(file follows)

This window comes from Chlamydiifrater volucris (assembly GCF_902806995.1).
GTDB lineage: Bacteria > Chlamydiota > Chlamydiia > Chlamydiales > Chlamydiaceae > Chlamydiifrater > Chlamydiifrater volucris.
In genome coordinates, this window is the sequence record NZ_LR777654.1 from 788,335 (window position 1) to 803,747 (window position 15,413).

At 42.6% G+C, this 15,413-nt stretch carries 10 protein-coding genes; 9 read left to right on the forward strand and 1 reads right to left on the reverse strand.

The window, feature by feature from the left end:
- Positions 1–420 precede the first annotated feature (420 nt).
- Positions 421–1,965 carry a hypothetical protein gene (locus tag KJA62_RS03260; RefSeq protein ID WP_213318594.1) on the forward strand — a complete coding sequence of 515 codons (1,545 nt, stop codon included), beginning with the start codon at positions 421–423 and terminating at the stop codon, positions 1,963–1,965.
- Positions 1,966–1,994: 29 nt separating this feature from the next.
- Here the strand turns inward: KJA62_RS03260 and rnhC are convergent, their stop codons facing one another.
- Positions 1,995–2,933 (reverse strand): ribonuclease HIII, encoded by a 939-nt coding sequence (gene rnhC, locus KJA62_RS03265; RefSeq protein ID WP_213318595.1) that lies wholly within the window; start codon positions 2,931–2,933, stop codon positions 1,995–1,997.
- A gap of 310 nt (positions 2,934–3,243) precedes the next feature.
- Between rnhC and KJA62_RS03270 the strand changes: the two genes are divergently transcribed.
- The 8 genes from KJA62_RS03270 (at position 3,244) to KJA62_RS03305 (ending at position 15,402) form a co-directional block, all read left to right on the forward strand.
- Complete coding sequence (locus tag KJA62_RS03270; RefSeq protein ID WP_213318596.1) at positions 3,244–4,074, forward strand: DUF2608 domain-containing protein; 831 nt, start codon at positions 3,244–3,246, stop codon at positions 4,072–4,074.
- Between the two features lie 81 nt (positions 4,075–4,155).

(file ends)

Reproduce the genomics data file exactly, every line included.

This window comes from Chlamydiifrater volucris (assembly GCF_902806995.1).
GTDB lineage: Bacteria > Chlamydiota > Chlamydiia > Chlamydiales > Chlamydiaceae > Chlamydiifrater > Chlamydiifrater volucris.
In genome coordinates, this window is the sequence record NZ_LR777654.1 from 788,335 (window position 1) to 803,747 (window position 15,413).

At 42.6% G+C, this 15,413-nt stretch carries 10 protein-coding genes; 9 read left to right on the forward strand and 1 reads right to left on the reverse strand.

The window, feature by feature from the left end:
- Positions 1–420 precede the first annotated feature (420 nt).
- Positions 421–1,965 carry a hypothetical protein gene (locus tag KJA62_RS03260; RefSeq protein ID WP_213318594.1) on the forward strand — a complete coding sequence of 515 codons (1,545 nt, stop codon included), beginning with the start codon at positions 421–423 and terminating at the stop codon, positions 1,963–1,965.
- Positions 1,966–1,994: 29 nt separating this feature from the next.
- Here the strand turns inward: KJA62_RS03260 and rnhC are convergent, their stop codons facing one another.
- Positions 1,995–2,933 (reverse strand): ribonuclease HIII, encoded by a 939-nt coding sequence (gene rnhC, locus KJA62_RS03265; RefSeq protein ID WP_213318595.1) that lies wholly within the window; start codon positions 2,931–2,933, stop codon positions 1,995–1,997.
- A gap of 310 nt (positions 2,934–3,243) precedes the next feature.
- Between rnhC and KJA62_RS03270 the strand changes: the two genes are divergently transcribed.
- The 8 genes from KJA62_RS03270 (at position 3,244) to KJA62_RS03305 (ending at position 15,402) form a co-directional block, all read left to right on the forward strand.
- Complete coding sequence (locus tag KJA62_RS03270; RefSeq protein ID WP_213318596.1) at positions 3,244–4,074, forward strand: DUF2608 domain-containing protein; 831 nt, start codon at positions 3,244–3,246, stop codon at positions 4,072–4,074.
- Between the two features lie 81 nt (positions 4,075–4,155).